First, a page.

I read mostly romance so that was a logical choice and I chose romance because I like happy endings. I departed a bit in two of the four novels I’ve completed. They are historical. One is a family saga based on my father’s grandparents’ names. (Not their story, though.) The other is based on a bit of his family history about an ancestor in-law who was a spy.
BPM: Give us some insight into your main characters. What makes each one so special?
Takeem El is a genius graduate student. He’s only 18. He’s picked up by government agents because of his name. They didn’t do a thorough check. Kelli Malone and Jake Landis, who have a history together, are the agents assigned to rescue him after the mistake is discovered.
BPM: Share one specific point in your book that resonated with your present situation or journey.
I was not/am not a genius as Takeem is, but there were/are times when I don’t fit in.
BPM: Are there certain characters you would like to go back to, or is there a theme or idea you’d love to work with?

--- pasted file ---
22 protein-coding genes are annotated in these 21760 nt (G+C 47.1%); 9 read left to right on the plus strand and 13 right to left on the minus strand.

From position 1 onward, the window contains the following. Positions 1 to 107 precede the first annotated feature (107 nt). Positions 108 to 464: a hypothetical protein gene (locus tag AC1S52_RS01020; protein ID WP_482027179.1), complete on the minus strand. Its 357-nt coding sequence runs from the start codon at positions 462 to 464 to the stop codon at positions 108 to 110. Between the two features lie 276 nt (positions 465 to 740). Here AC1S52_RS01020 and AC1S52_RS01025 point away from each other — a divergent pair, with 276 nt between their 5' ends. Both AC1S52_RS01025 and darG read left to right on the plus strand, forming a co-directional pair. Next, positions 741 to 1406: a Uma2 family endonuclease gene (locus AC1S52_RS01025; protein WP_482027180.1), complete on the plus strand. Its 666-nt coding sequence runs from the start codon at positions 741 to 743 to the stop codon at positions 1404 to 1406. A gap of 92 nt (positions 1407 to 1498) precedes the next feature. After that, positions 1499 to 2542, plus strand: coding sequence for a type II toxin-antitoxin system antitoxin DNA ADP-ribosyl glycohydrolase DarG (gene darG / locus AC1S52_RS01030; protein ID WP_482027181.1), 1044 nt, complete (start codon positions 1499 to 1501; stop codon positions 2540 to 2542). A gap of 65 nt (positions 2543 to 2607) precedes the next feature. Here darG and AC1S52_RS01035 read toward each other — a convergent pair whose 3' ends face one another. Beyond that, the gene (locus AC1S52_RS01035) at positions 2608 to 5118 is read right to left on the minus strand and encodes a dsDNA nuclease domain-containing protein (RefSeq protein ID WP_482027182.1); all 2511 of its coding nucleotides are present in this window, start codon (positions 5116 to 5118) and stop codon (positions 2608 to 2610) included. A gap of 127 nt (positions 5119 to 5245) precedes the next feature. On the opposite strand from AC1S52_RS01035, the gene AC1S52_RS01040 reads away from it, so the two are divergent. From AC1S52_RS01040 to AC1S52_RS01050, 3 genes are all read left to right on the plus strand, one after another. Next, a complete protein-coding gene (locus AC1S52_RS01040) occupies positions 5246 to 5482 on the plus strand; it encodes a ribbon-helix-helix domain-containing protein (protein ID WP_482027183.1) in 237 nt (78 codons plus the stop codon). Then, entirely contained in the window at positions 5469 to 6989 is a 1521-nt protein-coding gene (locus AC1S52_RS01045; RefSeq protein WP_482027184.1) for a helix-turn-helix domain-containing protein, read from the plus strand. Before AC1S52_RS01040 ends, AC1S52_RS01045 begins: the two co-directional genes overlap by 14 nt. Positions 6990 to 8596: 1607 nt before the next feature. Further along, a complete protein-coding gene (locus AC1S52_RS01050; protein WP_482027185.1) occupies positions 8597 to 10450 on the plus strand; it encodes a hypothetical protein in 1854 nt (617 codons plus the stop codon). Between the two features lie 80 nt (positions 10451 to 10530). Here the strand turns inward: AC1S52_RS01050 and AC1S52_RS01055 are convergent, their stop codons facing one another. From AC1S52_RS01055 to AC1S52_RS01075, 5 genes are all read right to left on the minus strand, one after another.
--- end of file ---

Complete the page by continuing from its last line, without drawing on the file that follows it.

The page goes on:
I wonder what the librarian, Mrs. Taylor’s, story is.
BPM: Is there one subject you would never write about as an author?
Probably paranormal, vampires, etc. Notice I said ‘probably’.
BPM: Have you written any other books that are not published?
In addition to the two historical novels I mentioned, I have two contemporary novels completed. ‘Reunion’ is about a high school reunion and two characters who have unfinished business. I added resentment, embezzlement and a life-threatening condition to make it interesting. ‘Border Trouble’ is my third novel set on the Texas-Mexican border, but it isn’t connected to ‘Border Love’ nor ‘Border Danger’.
BPM: What projects are you working on at the present?
I’m working on Nate’s story. Nate is the brother of Chris Harris, the main male character in ‘Aloha Love’. Nate made me give him his story. He did. Whenever he was in a scene, he tried to take over. Really. I had to promise him his own story so he’d behave. I relocated him to Philadelphia. I haven’t worked on his story for a while and from time to time he bugs me.
BPM: What is your preferred method to have readers get in touch with or follow you?
Email is best. I’m on Facebook, but I don’t go there as often as I should.
BPM: How can readers discover more about you and your work?
Facebook is about it. I also have a Twitter account. As you can see, I’m old, old school. I write a newsletter. But not as often as I should. I post it on my website: http://www.alicewootson.net